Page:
Picasa Web Albums (PWA) was an image hosting and sharing web service from Google, often compared to Flickr and similar sites. The service links with Google's photo organizing desktop program Picasa. It was discontinued in May 2016 and succeeded by Google Photos which does not support sharing photo albums on the public world wide web.
It allowed users with a Google account to store and share photos in public albums with an initial free storage offering of 15 GB, that is shared with Gmail and Google Drive. Storage was unlimited for photos of resolution less than 2048x2048 pixels for Google+ users, and for photos of resolution less than 800x800 for everyone else. Videos shorter than 15 minutes also don't count towards the limit. Once the storage is full, uploaded photos are automatically resized to fit the resolution for unlimited storage.
On February 12, 2016, Google announced that the service as well as the application will be discontinued on May 1, 2016 and March 15, 2016, respectively. Existing users of the application will still be able to use the application. Existing users of the service were advised to use Google Photos, which already stores the photos in Picasa Web Albums and is a new place for viewing, downloading and deleting (but not editing or organizing) the albums along with their meta-data will be created in the future.
Users may upload pictures through a variety of ways: via the PWA web interface on supported browsers, Picasa 2.5 or later on Microsoft Windows, using the Exporter for iPhoto, the Aperture to Picasa Web Albums plug-in, Uploader on Mac OS X, F-Spot on Linux, or through WAManager in the Amiga-like OS MorphOS. In both free and paid accounts, the actual resolution of the photo is maintained, even though a smaller resolution photo may be displayed by the web interface.
In Picasa 3 versions of the software, using the 'original size' upload option, pixel size remains the same, but JPEG compression is increased significantly during upload to PWA. As JPEG is a "lossy" format, some picture information (and quality) is lost. Picasa 3.6 added an option to preserve original JPEG quality.
PWA uses an "unlisted number" approach for URLs for private photo albums. This enables a user to email a private album's URL to anyone, and the recipient can view the album without having to create a user account. This is done via an "authentication key" that must be appended to the URL for the album to be shown. The Picasa Help files say that private albums are not searchable by anyone except the user. Another visibility option named "sign-in required to view" is available. This makes the album viewable only to those with whom the album is explicitly shared.
Ads are shown on the free Picasa Web Albums accounts. The Terms of Service permit Google to use the uploaded photos to display on their website or via RSS feeds, and also for promoting Google services royalty-free. Additionally, the terms permit Google to allow other companies with which they are affiliated to use the uploaded pictures to provide syndicated services. This allowance is perpetual and cannot be revoked by the owner of the photos.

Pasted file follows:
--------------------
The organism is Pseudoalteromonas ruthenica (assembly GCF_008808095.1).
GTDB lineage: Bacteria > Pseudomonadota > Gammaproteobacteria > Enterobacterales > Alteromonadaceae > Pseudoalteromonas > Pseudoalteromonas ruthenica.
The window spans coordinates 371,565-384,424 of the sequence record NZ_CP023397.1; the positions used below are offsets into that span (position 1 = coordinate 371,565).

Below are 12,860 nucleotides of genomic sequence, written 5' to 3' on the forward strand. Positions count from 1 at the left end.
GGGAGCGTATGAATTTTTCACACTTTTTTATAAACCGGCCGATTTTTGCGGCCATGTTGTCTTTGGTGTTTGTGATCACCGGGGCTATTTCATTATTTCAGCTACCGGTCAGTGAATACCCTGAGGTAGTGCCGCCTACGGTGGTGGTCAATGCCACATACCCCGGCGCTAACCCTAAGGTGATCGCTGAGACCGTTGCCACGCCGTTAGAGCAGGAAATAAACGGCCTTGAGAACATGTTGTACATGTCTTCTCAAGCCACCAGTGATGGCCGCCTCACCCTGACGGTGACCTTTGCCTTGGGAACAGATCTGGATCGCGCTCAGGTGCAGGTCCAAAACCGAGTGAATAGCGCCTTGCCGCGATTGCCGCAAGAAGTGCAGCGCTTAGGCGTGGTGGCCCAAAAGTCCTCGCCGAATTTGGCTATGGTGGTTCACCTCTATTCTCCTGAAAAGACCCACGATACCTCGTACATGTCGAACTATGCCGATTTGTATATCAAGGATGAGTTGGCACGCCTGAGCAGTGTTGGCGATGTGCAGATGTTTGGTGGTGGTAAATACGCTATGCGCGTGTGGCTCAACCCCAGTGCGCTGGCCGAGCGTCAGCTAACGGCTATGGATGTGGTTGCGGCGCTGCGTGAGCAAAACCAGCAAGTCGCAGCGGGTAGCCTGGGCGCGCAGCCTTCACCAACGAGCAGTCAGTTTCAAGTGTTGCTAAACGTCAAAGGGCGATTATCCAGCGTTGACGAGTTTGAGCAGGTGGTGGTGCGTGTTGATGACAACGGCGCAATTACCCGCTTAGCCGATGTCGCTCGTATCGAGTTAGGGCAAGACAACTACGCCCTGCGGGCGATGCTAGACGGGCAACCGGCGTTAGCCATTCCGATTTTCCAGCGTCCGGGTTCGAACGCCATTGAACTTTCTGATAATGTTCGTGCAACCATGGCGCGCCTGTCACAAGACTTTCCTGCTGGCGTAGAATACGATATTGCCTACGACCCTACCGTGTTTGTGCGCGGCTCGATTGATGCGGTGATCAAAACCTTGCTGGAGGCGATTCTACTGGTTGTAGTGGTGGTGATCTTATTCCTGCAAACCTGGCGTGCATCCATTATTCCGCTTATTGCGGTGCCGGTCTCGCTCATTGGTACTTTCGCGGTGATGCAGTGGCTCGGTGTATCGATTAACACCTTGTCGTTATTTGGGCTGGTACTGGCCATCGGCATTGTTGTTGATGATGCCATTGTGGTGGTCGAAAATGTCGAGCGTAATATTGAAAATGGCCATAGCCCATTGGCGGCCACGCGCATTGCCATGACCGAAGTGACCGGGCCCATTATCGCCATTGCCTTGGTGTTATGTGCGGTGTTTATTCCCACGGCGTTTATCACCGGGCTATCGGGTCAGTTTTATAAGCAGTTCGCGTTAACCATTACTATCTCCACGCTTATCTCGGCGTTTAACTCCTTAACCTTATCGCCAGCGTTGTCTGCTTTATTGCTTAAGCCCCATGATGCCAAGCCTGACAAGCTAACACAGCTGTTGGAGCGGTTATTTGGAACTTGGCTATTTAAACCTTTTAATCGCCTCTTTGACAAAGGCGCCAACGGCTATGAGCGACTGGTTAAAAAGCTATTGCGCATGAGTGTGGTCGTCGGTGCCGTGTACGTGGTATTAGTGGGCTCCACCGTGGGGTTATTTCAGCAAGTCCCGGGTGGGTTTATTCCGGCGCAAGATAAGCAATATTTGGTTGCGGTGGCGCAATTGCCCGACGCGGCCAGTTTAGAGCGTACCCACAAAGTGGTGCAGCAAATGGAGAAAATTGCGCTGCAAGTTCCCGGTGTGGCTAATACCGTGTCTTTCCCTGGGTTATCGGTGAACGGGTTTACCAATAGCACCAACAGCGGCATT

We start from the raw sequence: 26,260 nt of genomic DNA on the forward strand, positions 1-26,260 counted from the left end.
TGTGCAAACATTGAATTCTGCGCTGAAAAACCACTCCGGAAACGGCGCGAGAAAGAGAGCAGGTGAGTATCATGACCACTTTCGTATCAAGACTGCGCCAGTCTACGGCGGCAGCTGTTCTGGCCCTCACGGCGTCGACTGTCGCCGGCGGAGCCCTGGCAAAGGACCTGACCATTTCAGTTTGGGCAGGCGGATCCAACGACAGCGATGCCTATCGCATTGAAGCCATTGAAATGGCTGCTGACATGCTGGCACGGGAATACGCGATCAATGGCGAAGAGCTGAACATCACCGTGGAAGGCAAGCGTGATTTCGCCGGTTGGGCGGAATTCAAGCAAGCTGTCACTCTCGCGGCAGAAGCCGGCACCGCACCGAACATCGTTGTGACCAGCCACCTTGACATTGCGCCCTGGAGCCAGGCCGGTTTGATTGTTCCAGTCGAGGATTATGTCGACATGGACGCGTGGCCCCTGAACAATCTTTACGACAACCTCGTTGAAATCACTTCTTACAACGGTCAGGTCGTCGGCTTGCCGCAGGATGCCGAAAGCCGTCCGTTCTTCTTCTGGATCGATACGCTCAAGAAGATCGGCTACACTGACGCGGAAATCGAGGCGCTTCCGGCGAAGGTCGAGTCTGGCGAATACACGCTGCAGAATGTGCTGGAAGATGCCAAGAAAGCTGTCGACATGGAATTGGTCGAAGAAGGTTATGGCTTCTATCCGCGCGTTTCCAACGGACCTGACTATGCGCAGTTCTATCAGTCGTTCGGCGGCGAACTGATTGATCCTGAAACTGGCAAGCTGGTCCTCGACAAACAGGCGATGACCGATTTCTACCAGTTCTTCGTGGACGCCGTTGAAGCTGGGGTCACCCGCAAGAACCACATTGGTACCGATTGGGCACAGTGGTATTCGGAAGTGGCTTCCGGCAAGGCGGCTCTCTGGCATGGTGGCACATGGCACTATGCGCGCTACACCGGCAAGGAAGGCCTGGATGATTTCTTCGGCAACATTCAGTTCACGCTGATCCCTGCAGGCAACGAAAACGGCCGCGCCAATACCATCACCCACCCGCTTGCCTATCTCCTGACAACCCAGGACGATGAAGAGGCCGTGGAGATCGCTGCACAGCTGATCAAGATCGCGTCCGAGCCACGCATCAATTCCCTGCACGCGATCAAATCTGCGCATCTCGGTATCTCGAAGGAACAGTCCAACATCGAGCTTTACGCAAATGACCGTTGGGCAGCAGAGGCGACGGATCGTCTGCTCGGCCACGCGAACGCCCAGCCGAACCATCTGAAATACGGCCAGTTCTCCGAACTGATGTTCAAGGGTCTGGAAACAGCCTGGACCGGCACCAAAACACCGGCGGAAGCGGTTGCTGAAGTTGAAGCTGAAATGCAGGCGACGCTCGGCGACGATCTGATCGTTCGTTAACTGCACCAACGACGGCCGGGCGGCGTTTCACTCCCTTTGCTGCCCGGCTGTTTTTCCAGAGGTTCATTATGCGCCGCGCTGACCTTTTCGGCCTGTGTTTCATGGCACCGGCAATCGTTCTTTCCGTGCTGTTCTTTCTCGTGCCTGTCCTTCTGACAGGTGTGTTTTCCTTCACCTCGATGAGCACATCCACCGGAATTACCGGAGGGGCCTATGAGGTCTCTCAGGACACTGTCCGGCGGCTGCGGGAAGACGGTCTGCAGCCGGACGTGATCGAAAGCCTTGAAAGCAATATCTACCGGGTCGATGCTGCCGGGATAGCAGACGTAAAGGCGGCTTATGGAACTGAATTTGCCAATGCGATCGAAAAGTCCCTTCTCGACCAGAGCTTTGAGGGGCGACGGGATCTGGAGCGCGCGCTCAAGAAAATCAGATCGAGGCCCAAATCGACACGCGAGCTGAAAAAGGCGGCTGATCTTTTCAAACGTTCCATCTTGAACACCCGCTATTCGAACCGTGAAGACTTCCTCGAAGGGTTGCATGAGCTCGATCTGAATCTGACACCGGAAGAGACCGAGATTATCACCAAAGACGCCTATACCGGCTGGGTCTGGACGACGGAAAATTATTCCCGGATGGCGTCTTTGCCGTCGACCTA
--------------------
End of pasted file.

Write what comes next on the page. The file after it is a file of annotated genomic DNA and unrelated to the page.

Picasa Web Albums was first leaked on June 6, 2006. When introduced, it came with 250 MB of free space. On March 7, 2007, that was upgraded to 1 GB. As stated above, storage is now unlimited for small and resized photos. Users can rent additional storage space (shared between Gmail, Google Drive and Picasa Web Albums) through a paid monthly subscription plan. Plans are available from 15 GB (free) to 30 TB (US$299.99 per month).
Although users can create secure web albums, Google refuses to fix an error that started with their 'upgrade' to Google+: an Unlisted Gallery link does not display correctly unless the viewer is logged into a google account. Previously, users could share their Unlisted Gallery link with anyone, Google user or not.
On February 12, 2016, Google announced that the Picasa desktop application would be discontinued on March 15, 2016, followed by the closure of the Picasa Web Albums service on May 1, 2016. Google stated that the primary reason for retiring Picasa was that it wanted to focus its efforts "entirely on a single photos service" the cross-platform, web-based Google Photos. While support for the desktop version of Picasa is ending, Google has stated that users who have downloaded the software, or who choose to download it prior to the March 15, 2016 deadline will still be able to use its functionality, albeit with no support from Google.